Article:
Last month at the ngVikings Angular Conference in Copenhagen, I was asked to say a few words to the audience. Afterwards, @rsschouwenaar reached out to ask me to turn those tips into an article that he could share with his Mr. Frontend Community. So Ray, here’s your article! I hope many others find it useful as well.
Today I’m an Angular GDE, Architect, meetup Founder, and Angular Air panelist. However, that is not where I started out! Here is the brief story of how I went from noob to expert and how you can too. 😎
The first few years of my AngularJS career, I was the only Angular developer I knew. I was constantly googling error messages and scouring the internet for code examples. As anyone who was around back then will tell you, the original AngularJS docs were not as awesome as the Angular docs we have today. Learning AngularJS back then was pretty confusing, and we were all overjoyed when guys like Dan Wahlin and Todd Motto began putting out tutorials that were easier for beginners to understand.
After several years writing AngularJS alone, I founded an Angular meetup called ngHouston. I definitely wasn’t an expert back then, in fact to be honest I started the meetup because I was hoping to find an expert who could help me when I got stuck. I didn’t even feel qualified to run a meetup, I thought maybe I’d find myself an expert mentor and then convince him to take over from there. I never did find my expert mentor, instead quite by accident something even better happened — I became an expert mentor.
You will never feel like an expert while you’re looking at the people who came before you. Instead, you have to turn around and look at all the beginners who started after you and are still struggling to figure things out. To them, you’re already an expert and you have much to offer!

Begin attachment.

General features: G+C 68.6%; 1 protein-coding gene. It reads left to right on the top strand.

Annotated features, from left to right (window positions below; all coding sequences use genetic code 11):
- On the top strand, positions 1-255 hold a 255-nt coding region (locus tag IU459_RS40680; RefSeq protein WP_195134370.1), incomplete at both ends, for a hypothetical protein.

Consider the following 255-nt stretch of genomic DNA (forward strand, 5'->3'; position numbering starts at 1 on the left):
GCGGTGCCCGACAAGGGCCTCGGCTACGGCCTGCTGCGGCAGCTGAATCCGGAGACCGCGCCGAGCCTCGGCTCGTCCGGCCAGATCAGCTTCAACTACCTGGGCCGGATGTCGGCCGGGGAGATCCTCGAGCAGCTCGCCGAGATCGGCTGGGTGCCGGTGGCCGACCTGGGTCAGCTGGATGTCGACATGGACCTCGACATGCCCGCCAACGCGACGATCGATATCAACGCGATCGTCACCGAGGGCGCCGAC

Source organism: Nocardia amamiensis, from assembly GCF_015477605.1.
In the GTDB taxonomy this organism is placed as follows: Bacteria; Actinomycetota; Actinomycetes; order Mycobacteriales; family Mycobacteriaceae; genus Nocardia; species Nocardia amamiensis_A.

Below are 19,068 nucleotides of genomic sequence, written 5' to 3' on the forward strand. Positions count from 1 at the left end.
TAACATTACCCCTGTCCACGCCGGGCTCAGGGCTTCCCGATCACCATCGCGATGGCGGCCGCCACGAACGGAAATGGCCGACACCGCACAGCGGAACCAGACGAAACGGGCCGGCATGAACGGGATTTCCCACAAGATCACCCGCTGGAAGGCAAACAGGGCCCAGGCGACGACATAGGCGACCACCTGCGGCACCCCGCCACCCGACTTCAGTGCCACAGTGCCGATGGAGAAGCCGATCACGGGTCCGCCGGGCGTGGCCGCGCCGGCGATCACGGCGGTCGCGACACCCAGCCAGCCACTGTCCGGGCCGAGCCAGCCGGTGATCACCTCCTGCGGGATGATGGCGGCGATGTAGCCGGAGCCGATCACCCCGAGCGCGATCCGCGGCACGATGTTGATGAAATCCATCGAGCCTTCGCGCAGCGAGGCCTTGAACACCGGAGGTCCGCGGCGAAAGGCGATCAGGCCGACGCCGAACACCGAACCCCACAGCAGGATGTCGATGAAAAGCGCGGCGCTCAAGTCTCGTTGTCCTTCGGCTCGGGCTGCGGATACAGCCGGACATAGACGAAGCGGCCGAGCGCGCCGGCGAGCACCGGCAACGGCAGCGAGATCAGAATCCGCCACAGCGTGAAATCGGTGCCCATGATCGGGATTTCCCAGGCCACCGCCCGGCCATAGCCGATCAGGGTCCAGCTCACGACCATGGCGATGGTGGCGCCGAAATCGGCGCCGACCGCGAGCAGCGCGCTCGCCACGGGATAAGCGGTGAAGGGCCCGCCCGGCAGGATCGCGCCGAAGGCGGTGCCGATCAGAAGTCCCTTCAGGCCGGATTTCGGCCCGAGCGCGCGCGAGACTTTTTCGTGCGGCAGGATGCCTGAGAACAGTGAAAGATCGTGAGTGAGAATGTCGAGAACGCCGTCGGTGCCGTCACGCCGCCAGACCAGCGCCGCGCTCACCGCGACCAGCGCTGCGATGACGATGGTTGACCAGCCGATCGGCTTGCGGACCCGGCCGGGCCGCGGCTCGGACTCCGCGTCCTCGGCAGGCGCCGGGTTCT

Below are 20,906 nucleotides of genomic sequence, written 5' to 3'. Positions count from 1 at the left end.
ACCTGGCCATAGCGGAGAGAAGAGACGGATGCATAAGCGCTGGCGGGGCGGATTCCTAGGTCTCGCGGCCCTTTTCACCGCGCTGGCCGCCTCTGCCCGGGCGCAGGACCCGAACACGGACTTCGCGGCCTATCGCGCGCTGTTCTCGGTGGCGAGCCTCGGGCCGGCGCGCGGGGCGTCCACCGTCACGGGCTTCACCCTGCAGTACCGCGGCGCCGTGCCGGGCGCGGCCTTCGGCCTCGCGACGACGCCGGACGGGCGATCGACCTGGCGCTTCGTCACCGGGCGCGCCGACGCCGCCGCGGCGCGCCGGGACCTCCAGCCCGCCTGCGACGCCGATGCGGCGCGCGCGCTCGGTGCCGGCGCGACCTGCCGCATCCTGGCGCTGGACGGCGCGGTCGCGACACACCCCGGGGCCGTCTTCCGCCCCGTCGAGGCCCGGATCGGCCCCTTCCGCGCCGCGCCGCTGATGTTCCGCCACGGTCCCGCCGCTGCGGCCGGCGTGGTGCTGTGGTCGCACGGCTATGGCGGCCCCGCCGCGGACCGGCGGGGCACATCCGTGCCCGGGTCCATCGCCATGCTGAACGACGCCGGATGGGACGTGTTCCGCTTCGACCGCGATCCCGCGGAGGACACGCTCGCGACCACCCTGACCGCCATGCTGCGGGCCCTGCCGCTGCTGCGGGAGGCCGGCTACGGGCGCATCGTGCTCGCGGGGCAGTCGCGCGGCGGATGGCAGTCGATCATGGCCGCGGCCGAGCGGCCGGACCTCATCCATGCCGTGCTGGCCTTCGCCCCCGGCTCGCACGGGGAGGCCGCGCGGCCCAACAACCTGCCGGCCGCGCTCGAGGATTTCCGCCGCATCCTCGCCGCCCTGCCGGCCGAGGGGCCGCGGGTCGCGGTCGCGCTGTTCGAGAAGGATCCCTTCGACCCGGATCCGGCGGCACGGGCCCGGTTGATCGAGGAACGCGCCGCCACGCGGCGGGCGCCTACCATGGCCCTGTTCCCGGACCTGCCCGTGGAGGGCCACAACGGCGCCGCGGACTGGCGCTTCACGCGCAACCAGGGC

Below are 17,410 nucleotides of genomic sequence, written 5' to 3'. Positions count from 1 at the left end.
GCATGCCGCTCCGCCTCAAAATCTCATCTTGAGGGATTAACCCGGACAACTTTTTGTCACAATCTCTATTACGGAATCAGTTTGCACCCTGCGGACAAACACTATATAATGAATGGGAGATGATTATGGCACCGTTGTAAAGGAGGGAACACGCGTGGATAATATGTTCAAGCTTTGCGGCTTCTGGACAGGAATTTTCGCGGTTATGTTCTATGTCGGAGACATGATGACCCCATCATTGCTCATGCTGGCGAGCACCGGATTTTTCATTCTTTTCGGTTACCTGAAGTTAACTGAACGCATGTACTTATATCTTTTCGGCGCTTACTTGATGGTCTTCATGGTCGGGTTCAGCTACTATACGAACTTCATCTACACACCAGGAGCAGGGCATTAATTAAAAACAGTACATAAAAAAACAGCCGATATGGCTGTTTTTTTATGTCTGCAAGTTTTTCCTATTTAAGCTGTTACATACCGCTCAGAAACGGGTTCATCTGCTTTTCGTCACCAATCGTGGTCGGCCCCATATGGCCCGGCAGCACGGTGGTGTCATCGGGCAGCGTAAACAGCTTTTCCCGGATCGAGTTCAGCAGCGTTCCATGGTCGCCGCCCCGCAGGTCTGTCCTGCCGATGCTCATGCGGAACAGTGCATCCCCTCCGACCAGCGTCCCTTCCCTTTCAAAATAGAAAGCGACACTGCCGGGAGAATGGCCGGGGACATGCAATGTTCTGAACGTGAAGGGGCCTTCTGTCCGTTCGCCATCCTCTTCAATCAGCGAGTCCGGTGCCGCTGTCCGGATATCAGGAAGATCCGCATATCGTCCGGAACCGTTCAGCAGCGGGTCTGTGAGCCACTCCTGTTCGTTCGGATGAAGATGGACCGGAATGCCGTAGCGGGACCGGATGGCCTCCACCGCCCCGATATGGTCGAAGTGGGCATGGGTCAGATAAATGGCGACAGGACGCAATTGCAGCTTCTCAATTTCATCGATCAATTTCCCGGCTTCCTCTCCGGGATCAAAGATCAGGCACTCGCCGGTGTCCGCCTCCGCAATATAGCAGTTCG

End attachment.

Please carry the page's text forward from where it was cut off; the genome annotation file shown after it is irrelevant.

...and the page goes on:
Don’t wait until you feel confident — that comes later. For now just start looking for something you can teach to others. It could be something you struggled with when you first started, or something that made your life easier, or maybe something you just think is really cool. It can be anything you find valuable that you think some people might not already know. Even better — pick something that you don’t already know that you wish you did, and then make a presentation! You’ll be forced to learn it along the way and — believe it or not — this is a great way to learn.
If you’re terrified over the idea of public speaking, that’s totally normal. Many conference speakers have anxiety before going on stage but it definitely gets easier with practice. Developers care more about code than delivery, so in the end what you teach us means more than your stage presence. Start with meetups because they’re free and they’re more informal so this is a perfect place to practice! Also, meetup organizers are always looking for people to give talks and they will usually welcome your contribution. If there is no Angular meetup near you, you can click here to join us on ngHouston because we’re a remote meetup, beginners welcome and no travel required!
Maybe you think speaking at conferences is a crazy idea, and maybe you’re right. I first submitted conference talks only because they paid for travel and hotel and back then it was the only way I could afford to go. However, looking back I realized that the only way to become an expert is to stop looking at my own “experts” and turn around to start teaching the beginners behind me. In the beginning I helped them even though they had nothing to offer me but in the end, they helped me just as much as I helped them, if not more.
So if you’d like to become an expert someday, first you need to become a teacher. What are you waiting for?